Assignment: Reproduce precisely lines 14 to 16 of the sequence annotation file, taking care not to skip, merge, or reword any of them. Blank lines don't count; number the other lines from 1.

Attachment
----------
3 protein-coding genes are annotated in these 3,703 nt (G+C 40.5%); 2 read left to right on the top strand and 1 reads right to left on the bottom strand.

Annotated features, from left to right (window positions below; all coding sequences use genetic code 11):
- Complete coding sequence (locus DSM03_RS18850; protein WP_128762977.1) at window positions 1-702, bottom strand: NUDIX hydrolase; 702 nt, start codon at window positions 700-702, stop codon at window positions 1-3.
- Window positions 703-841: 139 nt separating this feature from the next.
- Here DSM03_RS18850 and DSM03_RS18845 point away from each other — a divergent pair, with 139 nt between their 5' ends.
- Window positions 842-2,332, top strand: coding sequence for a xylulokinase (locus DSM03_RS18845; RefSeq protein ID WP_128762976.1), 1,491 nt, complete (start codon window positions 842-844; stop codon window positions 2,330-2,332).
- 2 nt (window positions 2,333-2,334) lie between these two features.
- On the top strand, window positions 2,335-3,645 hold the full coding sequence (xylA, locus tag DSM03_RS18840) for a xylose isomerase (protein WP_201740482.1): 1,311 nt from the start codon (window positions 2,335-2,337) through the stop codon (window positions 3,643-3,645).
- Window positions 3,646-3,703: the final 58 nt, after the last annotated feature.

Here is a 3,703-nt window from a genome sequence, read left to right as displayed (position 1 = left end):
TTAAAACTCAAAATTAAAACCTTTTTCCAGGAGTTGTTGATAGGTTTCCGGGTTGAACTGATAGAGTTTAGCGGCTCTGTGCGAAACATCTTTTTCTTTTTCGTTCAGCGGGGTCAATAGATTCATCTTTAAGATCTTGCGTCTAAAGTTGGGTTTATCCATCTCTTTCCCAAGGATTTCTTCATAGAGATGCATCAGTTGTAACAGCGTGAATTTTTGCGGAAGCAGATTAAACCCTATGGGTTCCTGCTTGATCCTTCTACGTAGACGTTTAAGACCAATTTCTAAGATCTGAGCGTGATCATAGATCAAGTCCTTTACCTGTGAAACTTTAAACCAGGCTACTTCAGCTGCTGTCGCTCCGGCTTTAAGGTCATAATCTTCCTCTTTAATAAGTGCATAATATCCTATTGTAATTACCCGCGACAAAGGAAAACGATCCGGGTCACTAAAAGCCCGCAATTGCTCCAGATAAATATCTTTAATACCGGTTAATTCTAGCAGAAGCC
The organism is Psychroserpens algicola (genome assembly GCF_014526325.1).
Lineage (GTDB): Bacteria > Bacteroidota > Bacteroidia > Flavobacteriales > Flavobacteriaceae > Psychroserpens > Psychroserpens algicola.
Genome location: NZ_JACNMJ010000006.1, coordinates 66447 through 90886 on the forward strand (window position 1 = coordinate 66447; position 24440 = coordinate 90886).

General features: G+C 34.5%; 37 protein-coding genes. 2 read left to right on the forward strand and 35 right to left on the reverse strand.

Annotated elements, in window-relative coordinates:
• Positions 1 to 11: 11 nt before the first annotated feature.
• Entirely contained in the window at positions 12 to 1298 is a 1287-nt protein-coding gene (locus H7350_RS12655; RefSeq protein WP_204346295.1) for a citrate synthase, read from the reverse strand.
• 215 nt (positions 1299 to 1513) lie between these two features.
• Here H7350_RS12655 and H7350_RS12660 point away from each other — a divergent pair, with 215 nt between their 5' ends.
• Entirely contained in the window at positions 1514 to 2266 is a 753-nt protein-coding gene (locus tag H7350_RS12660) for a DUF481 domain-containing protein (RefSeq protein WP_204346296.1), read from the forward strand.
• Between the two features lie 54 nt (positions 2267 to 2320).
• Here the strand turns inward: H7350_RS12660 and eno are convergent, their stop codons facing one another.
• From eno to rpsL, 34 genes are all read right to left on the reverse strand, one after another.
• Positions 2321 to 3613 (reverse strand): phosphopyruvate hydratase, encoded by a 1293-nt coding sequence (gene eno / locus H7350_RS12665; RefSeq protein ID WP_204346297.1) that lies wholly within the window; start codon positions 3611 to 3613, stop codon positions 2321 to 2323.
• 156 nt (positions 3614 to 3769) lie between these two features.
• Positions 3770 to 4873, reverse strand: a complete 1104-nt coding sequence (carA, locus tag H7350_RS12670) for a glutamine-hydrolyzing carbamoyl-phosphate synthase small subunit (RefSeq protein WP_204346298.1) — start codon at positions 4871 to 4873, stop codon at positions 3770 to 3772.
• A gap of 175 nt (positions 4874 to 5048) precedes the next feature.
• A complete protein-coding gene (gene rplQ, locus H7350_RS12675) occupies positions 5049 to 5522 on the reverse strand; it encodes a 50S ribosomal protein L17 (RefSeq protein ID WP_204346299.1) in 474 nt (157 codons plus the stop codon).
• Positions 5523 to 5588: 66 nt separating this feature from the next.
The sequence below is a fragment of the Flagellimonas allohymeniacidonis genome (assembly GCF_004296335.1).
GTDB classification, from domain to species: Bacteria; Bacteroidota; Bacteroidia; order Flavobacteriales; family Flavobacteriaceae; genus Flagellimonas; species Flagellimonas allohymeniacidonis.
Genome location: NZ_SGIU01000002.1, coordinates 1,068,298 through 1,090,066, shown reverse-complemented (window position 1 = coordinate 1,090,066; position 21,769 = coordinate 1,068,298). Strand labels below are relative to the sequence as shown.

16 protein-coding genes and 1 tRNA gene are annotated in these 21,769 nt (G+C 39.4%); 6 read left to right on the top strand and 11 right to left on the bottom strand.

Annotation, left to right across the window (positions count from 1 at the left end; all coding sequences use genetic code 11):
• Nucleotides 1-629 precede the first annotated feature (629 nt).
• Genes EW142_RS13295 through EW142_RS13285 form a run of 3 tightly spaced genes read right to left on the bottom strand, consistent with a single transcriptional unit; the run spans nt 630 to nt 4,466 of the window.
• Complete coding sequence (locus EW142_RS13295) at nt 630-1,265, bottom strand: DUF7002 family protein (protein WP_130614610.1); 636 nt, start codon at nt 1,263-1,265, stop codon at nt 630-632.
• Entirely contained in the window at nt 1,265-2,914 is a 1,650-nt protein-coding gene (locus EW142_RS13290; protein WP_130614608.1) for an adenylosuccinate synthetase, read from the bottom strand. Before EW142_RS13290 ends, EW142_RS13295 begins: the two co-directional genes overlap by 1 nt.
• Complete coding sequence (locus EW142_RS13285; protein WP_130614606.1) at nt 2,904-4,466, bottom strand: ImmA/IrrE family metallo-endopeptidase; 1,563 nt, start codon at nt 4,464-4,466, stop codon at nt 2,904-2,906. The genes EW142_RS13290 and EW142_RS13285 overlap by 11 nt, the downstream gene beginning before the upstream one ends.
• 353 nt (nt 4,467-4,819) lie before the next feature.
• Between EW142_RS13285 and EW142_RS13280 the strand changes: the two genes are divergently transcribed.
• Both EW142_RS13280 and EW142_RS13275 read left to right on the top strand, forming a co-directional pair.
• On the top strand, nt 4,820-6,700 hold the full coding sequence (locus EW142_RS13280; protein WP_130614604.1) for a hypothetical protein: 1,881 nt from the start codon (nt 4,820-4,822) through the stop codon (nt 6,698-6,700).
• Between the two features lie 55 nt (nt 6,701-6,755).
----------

Genome location: NZ_JACNMJ010000006.1, coordinates 66447 through 90886 on the forward strand (window position 1 = coordinate 66447; position 24440 = coordinate 90886).

General features: G+C 34.5%; 37 protein-coding genes. 2 read left to right on the forward strand and 35 right to left on the reverse strand.

Annotated elements, in window-relative coordinates: